Contours. In order to fix the position of any point in space we must have its three co-ordinates—that is, its two horizontal co-ordinates and one vertical co-ordinate. The horizontal coordinates fix the position of the point in plan and are determined by surveying, while the vertical co-ordinate fixes the position of the point in elevation and is determined by levelling. The plan ought to show the position of each point both horizontally and vertically, and this is effected by drawing contours on the plan.

Suppose a hill to be cut by a number of equidistant horizontal planes, and suppose we draw the intersections of these

planes with the surface of the hill, as in Fig. 123. Then the lines representing the intersections of the planes with the surface of the hill are "contour lines." They are the lines which would be formed by water surrounding the hill and rising a certain height at a time until it reached the top. The edge of the water at each successive rise would form a contour line. It is evident that the steeper the slope the nearer the contour lines will be on the map, while the flatter the slope the further apart the contour lines will be. A right cone would thus be shown by a

Fig. 123.
Contours of a Hill.

Fig. 124.
Right Cone Contours.

Fig. 125. Oblique Cone Contours.

series of concentric circles, as in Fig. 124; an oblique cone, as in Fig. 125.

Vertical Distance between Contour Lines.-This is fixed by the object of the survey, the population and importance of the country, the degree of irregularity of the surface, and the scale of the map. In mountainous districts the contours may be 100 ft. apart vertically. For engineering purposes, such as the general plan of a railway, the contours may be about 5 ft. apart vertically. A good rule is to make the vertical distance between the contours equal to the denominator of the ratio of the scale of the map divided by 600. Thus on the 25 in. Ordnance scale

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or the vertical distance between the contours would be 2500 ÷ 600, or about 4 ft., which would be about right for locating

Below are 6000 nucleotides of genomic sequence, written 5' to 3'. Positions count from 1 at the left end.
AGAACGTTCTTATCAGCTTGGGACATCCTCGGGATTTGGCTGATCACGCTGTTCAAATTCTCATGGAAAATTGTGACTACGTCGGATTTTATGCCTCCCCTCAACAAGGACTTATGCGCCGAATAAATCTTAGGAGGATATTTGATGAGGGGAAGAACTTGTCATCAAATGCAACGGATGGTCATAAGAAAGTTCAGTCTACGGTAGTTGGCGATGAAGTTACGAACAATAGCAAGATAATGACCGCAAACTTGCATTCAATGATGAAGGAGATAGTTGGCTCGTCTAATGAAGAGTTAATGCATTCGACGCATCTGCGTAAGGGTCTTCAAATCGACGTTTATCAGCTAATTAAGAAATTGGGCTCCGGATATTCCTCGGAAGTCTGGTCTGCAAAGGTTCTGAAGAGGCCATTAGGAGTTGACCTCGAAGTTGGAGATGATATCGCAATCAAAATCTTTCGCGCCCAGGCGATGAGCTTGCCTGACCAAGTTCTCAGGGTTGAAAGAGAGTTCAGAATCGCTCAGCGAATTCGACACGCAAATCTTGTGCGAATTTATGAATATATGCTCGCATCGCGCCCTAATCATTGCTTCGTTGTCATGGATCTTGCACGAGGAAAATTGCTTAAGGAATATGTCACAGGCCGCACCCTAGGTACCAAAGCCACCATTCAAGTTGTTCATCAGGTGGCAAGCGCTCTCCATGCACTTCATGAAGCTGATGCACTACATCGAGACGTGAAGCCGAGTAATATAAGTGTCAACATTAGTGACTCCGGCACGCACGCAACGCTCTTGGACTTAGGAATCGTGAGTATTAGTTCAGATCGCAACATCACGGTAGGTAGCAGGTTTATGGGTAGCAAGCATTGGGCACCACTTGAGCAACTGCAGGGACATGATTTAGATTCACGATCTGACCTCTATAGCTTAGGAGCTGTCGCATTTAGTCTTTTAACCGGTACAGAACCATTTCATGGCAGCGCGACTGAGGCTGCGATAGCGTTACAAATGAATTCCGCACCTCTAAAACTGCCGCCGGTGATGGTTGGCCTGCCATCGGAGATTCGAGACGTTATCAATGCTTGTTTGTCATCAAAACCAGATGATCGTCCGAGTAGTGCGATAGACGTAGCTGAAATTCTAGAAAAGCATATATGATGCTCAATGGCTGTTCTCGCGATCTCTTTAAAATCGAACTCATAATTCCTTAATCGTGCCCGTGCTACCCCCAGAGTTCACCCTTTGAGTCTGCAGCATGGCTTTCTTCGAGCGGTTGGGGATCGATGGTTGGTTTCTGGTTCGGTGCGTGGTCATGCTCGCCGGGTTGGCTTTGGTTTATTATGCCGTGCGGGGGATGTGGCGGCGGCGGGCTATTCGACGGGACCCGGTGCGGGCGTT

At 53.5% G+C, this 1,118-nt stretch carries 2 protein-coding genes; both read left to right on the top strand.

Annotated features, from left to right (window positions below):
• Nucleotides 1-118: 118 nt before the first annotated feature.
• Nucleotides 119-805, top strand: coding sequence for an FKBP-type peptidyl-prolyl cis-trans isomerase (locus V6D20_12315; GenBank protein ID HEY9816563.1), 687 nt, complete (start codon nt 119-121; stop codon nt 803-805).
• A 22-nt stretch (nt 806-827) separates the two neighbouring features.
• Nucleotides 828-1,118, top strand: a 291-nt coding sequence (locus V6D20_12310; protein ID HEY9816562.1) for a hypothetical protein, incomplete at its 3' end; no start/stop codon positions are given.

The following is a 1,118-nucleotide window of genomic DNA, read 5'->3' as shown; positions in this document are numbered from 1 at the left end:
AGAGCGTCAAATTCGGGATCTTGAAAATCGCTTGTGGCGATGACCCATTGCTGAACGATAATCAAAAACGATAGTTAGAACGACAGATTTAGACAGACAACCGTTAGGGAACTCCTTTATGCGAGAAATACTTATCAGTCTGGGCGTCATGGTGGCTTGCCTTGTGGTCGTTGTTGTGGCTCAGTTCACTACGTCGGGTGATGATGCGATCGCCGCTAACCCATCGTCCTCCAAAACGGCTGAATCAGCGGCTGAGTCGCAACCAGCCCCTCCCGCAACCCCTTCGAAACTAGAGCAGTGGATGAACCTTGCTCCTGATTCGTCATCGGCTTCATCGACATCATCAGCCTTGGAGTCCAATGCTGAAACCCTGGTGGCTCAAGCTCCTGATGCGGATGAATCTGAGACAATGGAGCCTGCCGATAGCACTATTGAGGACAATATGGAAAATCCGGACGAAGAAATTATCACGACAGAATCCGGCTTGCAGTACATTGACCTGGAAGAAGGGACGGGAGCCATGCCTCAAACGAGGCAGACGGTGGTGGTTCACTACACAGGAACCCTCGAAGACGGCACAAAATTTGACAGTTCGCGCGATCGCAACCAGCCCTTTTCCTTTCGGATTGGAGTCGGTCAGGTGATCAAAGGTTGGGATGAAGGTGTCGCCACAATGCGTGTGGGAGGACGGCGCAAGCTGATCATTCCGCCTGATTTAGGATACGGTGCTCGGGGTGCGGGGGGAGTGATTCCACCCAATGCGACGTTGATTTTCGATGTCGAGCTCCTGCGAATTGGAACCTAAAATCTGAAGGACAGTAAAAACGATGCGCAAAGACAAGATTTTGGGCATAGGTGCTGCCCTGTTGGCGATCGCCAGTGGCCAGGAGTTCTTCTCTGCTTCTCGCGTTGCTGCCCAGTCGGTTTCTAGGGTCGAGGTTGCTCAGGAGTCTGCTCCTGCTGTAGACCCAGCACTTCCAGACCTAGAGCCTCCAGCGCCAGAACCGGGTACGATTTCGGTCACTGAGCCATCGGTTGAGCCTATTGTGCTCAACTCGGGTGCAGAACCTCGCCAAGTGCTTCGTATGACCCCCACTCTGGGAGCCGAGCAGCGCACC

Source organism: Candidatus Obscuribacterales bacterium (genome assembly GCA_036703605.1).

a road or railway.

On very steep slopes the contours must be further apart vertically, otherwise the contour lines will come too close to each other.

methods.

Determination of Contour Lines.-There are two general The first method is to determine the contours on the ground at once; the second method is to determine the highest and lowest contours only on the ground, and interpolate for the intermediate ones. In the first method, locate each contour on the ground with the level, driving in pegs where the line of the contour bends, i.e., at the salient points. The contour lines thus laid out on the ground are then surveyed by any of the ordinary methods, traversing being perhaps best adapted for this purpose. On a long narrow piece of ground, such as that required for locating a road or a railway, take a section across it at every or mile, as at ab, cd, Fig. 126. These sections should be about in the line of steepest slope. Set pegs on these sections at the levels of the desired contour lines. Then the contours are located and marked by pegs by levelling between the corresponding points on ab and cd. Thus contour 10 is located by levelling from 10 on ab to 10 on cd, the levels being checked in between these points. Having thus levelled in pegs at all the points marked x in Fig. 126, these points are then surveyed and plotted on the plan.

Fig. 126. Contouring.

Second Method. This method consists in determining the levels and positions of the principal points where the surface changes its slope either in amount or direction. Intermediate contours are then obtained by proportion or interpolation between these points.

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The most usual way of effecting this is from cross sections, as described in Chapter V. (see page 226).

Interpolation of Contours.-The levels and positions of